For this Flashback Friday, I’m revisiting Rome. No, I didn’t fly there again. I just thought that it is only rightful to re-post, for the first time, Rome and the Vatican. It is the city I still deem to be the best in the world. During my 2 years assignment in Italy, I usually take the train and visit Rome again and again. Thousand words can fall right in front of me but Rome is simply…


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…Beautiful.

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Rome? Italy?

FEATURED BLOG

What about learning how to cook in Italy? That girl whit and the lover of the rad and fab took an Italian exploration in Rome, Sorrento and Florence. Her clear and crispy, stylishly-presented pictures all look like they are ripped off from magazines. She is a jaunty, free-spirited blogger. Just read her journalistic stories and look at her lovely images and you’ll see what I mean. Everyone knows how amazing food exploration in Italy is. She took that journey to another level, she learned her culinary skills while in Florence. My favorite post – How I became an Italian chef in a day: Florence Food & Wine Academy.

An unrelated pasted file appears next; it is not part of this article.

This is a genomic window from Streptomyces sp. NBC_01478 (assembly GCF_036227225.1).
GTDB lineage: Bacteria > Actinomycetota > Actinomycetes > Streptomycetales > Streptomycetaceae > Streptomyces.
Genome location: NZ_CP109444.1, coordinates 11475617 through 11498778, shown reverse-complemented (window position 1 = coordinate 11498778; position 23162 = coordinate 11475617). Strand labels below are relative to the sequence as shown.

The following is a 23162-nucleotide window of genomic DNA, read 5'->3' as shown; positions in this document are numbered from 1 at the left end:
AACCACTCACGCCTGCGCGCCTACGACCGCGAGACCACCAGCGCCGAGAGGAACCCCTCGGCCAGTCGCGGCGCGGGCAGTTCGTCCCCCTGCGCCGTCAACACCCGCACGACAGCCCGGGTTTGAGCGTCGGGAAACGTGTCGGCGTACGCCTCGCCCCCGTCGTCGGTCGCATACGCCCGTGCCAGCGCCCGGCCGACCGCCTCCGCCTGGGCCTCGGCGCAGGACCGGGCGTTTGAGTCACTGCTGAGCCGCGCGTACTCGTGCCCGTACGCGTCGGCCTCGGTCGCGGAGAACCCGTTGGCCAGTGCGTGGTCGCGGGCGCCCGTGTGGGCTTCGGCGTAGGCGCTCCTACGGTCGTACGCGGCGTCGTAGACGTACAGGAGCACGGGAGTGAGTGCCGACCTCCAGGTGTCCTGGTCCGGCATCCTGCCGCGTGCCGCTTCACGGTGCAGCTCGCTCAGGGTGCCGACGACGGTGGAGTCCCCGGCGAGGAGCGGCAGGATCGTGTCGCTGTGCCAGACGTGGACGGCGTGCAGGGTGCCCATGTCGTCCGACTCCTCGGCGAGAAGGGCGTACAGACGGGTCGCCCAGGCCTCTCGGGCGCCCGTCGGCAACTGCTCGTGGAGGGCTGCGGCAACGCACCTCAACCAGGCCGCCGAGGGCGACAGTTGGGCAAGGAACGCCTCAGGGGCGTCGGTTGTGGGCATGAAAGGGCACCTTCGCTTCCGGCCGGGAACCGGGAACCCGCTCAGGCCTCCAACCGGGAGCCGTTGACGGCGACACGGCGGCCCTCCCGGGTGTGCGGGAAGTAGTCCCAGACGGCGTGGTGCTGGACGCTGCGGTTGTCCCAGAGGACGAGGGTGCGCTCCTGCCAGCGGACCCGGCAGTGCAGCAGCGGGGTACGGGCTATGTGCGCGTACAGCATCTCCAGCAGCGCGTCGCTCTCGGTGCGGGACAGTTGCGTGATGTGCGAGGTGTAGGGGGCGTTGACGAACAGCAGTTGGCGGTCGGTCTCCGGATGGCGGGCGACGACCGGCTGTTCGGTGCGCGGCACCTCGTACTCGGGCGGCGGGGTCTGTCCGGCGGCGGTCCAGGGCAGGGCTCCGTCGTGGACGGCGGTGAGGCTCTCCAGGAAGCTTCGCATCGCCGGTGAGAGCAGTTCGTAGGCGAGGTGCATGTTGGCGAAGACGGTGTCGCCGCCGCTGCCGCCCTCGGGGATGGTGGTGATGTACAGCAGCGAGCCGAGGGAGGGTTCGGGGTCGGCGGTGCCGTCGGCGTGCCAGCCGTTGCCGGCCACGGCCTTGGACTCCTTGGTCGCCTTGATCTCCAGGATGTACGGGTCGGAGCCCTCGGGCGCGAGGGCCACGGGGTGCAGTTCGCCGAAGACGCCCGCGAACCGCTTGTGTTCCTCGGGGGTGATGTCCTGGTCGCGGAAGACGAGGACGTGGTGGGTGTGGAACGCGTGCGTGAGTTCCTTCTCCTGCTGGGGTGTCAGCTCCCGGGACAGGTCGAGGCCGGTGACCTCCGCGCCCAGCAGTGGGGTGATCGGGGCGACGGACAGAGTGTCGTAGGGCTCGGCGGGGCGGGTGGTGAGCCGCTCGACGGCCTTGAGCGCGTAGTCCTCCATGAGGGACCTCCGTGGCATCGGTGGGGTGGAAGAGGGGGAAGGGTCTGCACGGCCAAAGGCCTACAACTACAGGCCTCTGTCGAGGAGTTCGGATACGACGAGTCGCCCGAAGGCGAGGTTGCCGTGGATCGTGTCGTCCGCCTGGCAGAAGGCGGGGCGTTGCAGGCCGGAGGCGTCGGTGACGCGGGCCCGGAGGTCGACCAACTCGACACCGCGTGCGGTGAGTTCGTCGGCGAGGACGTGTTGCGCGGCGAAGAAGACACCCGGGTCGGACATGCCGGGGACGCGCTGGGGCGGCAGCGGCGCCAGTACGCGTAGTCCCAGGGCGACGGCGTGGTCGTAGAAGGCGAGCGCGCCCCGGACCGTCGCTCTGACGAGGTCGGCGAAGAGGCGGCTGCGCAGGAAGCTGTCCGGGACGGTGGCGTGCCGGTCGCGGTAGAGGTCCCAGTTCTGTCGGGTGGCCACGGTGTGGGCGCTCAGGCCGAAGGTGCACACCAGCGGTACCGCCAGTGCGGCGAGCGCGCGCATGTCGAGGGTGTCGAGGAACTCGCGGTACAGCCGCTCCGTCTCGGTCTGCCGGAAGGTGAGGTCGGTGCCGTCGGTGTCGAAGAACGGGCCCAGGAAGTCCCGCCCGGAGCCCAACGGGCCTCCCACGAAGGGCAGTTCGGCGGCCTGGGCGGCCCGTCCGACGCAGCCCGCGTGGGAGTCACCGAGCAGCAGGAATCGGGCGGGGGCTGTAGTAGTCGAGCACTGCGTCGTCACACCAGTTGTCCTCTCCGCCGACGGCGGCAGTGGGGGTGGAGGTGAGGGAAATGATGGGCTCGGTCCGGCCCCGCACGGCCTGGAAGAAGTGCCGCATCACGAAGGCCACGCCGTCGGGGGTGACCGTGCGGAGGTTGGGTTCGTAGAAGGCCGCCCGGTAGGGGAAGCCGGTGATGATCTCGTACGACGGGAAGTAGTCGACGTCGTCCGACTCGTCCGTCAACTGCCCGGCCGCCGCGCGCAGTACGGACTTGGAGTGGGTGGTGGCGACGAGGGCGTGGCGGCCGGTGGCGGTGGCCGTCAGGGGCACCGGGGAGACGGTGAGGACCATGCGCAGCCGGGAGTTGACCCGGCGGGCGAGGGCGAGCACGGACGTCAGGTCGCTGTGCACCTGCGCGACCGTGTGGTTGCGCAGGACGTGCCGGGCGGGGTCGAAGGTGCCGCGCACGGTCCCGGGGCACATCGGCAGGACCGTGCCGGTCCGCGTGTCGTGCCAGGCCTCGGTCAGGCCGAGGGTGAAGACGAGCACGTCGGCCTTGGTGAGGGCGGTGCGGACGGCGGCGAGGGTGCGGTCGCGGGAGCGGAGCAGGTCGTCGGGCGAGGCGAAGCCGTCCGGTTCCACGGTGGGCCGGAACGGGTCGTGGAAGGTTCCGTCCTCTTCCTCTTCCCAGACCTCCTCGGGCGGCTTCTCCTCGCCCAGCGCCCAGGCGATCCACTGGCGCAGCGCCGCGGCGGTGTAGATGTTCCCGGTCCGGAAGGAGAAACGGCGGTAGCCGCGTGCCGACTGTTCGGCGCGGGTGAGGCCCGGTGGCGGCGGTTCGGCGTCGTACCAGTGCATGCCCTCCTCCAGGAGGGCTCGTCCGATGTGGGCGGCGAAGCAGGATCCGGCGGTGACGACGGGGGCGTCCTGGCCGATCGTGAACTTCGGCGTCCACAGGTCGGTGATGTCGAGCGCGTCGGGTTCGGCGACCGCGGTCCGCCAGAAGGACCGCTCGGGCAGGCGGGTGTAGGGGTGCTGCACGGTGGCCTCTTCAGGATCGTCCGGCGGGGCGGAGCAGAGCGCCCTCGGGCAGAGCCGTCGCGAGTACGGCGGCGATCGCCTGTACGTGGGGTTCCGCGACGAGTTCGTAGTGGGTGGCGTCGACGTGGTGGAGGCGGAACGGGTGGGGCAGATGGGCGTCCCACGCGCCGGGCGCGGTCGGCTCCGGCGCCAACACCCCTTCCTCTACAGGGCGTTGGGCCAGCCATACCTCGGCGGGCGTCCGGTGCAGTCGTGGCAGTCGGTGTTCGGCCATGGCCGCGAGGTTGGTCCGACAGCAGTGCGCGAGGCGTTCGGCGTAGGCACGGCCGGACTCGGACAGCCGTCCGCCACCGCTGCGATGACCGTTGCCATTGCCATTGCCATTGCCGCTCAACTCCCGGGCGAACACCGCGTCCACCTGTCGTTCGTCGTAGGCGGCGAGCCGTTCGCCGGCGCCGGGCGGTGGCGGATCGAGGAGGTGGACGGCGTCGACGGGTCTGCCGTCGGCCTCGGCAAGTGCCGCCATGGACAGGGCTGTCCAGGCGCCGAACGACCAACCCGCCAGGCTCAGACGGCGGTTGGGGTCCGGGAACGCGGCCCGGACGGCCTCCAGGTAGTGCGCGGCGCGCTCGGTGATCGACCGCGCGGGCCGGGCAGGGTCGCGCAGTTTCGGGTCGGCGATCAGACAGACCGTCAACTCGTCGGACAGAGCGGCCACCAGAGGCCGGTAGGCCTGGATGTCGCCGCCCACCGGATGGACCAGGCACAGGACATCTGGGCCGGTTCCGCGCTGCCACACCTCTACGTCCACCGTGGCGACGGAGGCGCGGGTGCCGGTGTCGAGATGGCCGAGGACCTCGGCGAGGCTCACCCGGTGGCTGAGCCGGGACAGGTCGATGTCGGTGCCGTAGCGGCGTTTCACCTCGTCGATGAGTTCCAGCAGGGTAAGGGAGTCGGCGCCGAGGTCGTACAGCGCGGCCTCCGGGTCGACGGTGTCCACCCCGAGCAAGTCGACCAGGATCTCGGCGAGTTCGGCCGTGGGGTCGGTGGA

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Last Call…

MY Favorite Italian Music

Some of you may expect something obscure, an acquired taste, serious or substantial musicians. With emphasis, these are MY favorite Italian music.

An Italian co-worker sang over and over something of a significant to Neapolitan culture. He even explained to me what was the song all about. Back then, I didn’t pay “that” much attention. Months later, the song was remixed and was all over the radio, not just in Europe but all around the world. I was talking about a Renato Carosone original, “Tu Vuo Fa L’Americano”.